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Authors: Valerie Fitzgerald

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‘That so?’ Mr Chalmers was obviously impressed, but turned to Charles for confirmation of the intelligence.

‘Yes, that is true. But I am not yet acquainted with my brother.’

‘I see,’ said Mr Chalmers, who obviously did not.

‘I hope to meet him when we reach Lucknow of course, and perhaps visit him on his estate for a short time before going on to Delhi. However, though my mother has informed him of our visit to India, we have as yet received no letter from him, much less an invitation.’

‘And
that
doesn’t surprise me,’ Mr Chalmers said, between bites on a large and luscious mango. ‘A very … er … eccentric gentleman, Mr Erskine, so they tell me. Not much given to company. Now, when his grandfather was alive, that huge place of theirs was always full of people. Capital shooting parties, tiger-hunts, expeditions into the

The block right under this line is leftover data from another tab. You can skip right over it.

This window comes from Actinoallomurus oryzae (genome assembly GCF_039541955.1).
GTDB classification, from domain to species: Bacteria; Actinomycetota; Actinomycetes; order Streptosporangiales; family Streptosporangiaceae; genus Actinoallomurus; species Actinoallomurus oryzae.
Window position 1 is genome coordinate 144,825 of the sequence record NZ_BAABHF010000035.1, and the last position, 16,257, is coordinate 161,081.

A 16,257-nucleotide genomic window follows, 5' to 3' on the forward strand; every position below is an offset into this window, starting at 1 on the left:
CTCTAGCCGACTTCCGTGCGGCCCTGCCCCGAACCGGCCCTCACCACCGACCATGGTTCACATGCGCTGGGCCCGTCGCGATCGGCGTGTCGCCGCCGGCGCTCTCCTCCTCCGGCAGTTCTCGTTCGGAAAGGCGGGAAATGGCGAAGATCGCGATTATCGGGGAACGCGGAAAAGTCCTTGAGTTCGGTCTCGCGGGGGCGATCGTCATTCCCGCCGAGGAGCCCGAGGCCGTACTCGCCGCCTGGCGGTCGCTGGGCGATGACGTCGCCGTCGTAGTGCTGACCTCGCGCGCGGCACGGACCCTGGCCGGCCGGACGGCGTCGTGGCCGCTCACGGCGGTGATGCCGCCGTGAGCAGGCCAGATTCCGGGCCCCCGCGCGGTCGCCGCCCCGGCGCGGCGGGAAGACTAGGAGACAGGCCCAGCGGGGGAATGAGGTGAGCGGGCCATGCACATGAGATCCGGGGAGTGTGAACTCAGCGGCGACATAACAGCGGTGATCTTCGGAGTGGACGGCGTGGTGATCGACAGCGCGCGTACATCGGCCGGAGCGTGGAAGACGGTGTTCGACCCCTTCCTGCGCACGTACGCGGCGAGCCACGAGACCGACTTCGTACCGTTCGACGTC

terai
to round up elephant—everyone tried to cadge an Erskine invitation. And great parties and balls and
levées,
even though it was next door to nowhere and halfway back again! Remember ’em well, the old people, I mean. Always made a splash when they came to Calcutta to shop each year, my wife will tell you that, a real splash! But this young feller’s a different story, so I hear. Three generations after all! They all go to seed a bit after a time, get too fond of the black fellers, y’know … to say nothing of the black ladies, ha! ha!’

Mrs Chalmers clucked and said ‘Will!’ reprovingly.

‘Oh, sorry, sorry! But it’s true, m’dear, as you very well know. Look around you today, after all. How many of the old guard are there, people like Skinner and Hearsey, Wheeler—oh, dozens more—who have got themselves fixed up with a local lady, one way or the other? And it’s always the ones who have been out here too long, or whose fathers were here, y’know. Now that won’t do. Won’t do at all.’

Charles, after a quizzical glance at me, said, ‘Well then, I must hope I reach my poor expatriated brother in time. Perhaps I can persuade him to return to the land of his fathers and so save himself!’